Why It Is Important to Prevent Type 2 Diabetes
Upon first receiving a diagnosis of pre-diabetes, most people leave their provider’s office determined to reclaim their health yet many are often uncertain of ways to tackle the matter. The first step to overcome this uncertainty is to understand what pre-diabetes is and what it takes to prevent or delay the development of type 2 diabetes.
According to the Centers for Disease Control and Prevention, a whopping number of Americans have diabetes, and many do not know they have it: “Over 88 million American adults have prediabetes – that’s 1 in 3 adults! Of those 88 million, more than 8 in 10 of them don’t even know they have.” (CDC data, 2021)
The risk of pre-diabetes is higher for individuals who,
Are 45 years of age or older.
Have a parent or sibling who has type 2 diabetes.
Are physically active fewer than 3 times per week.
Gave birth to a baby that weighed more than 9 pounds.
Had diabetes while pregnant (gestational diabetes).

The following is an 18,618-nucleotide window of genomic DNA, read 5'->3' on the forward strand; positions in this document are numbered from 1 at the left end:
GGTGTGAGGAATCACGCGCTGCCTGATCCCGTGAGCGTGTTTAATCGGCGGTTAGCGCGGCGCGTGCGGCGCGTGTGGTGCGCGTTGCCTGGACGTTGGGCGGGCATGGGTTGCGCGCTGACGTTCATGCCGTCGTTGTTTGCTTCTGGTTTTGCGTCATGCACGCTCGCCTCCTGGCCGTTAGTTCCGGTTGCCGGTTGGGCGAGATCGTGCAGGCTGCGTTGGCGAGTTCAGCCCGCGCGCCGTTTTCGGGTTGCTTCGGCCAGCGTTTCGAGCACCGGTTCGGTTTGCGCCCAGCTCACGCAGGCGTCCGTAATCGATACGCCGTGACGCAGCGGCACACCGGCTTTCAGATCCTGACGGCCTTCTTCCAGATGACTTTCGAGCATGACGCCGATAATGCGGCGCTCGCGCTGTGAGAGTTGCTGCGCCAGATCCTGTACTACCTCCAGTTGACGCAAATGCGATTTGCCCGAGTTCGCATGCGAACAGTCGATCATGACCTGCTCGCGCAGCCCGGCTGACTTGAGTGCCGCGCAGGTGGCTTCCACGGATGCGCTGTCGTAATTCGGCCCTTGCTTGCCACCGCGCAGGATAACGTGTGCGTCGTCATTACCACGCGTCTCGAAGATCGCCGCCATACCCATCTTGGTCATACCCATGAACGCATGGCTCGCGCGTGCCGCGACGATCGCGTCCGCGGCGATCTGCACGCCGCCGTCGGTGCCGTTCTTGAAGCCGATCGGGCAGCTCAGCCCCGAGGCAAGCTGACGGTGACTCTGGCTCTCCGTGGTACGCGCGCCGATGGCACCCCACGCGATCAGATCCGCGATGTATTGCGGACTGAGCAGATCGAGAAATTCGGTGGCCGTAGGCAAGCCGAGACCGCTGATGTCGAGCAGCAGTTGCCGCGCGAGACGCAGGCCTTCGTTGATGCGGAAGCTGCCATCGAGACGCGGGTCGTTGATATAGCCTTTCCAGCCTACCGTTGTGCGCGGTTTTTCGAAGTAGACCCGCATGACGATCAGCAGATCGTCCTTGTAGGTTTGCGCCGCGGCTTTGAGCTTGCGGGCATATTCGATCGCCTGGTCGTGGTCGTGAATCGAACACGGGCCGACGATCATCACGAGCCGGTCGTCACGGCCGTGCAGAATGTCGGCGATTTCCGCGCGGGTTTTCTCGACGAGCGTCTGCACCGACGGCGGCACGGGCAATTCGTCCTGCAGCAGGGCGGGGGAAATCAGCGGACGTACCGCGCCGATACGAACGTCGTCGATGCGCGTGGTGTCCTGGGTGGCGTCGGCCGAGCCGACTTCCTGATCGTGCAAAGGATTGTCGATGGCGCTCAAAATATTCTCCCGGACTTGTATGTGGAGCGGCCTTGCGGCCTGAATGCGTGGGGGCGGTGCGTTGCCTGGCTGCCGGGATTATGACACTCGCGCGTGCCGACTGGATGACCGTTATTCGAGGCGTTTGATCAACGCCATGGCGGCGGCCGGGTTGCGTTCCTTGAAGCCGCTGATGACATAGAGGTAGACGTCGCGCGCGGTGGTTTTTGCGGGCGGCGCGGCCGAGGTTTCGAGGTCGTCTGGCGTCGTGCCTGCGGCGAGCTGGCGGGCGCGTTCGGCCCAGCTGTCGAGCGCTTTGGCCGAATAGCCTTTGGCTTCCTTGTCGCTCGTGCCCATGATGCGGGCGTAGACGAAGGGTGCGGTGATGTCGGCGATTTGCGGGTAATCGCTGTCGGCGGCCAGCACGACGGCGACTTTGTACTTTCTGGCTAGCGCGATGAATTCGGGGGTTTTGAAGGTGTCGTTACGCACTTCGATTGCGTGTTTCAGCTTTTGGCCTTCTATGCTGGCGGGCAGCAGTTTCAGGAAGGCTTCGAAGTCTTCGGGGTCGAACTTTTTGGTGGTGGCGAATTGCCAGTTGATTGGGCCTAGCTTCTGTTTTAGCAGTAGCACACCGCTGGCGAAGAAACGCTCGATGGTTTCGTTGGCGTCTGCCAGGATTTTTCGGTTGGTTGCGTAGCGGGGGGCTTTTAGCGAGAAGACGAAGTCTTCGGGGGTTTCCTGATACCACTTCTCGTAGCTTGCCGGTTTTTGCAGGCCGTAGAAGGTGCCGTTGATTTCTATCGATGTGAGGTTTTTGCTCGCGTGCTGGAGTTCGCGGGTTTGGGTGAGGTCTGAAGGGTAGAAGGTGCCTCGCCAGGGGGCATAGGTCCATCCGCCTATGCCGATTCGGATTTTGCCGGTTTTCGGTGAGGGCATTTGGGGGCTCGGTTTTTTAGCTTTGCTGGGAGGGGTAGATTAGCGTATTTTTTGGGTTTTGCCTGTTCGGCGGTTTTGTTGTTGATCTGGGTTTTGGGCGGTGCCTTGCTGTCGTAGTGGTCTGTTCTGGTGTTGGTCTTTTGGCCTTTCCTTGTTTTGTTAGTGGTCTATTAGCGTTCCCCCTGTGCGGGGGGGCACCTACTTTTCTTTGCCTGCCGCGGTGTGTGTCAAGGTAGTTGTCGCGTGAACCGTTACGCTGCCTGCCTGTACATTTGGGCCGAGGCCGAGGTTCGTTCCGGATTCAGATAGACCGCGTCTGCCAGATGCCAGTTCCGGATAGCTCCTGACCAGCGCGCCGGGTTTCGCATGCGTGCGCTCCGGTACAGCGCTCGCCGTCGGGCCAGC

If not addressed, pre-diabetes can lead to diabetes which, according to the CDC is “currently the seventh leading cause of death in the United States—and studies show that deaths related to diabetes may be under-reported! Today, 1 in 10 U.S. adults has diabetes, and if trends continue, 1 in 5 will have it by 2025.” (CDC data, 2021)
Fortunately, there are several efforts in place to help individuals prevent and delay type 2 diabetes. One of them is the Prevent T2 program. The Prevent T2 program is part of the CDC’s national diabetes prevention program. It focuses on teaching individuals, long-term sustainable lifestyle change. It is based on proven research where “program participants who lost 5-7% of their body weight and added 150 minutes of exercise per week cut their risk of developing type 2 diabetes by up to 58%” (CDC data)
This program teaches healthy eating and meal planning, exercise, and stress management as ways of life. Participants meet in a group setting for a year and form a strong network and community of support through weekly meetings for the first six months and once a week for the last six months.
To learn more about Pre-diabetes and the Prevent T2 program visit,
More data from the CDC:
Following are the percentage of people in the United States with diagnosed diabetes from 2010 to 2012 among people aged 20 or older, by race and ethnicity:
American Indian/Alaska Natives – 15.9%
Non-Hispanic blacks – 13.2%
Hispanics – 12.8%
Asian Americans – 9.0%
Non-Hispanic whites – 7.6%
*If you are at risk, talk to a health care professional about getting a blood sugar test.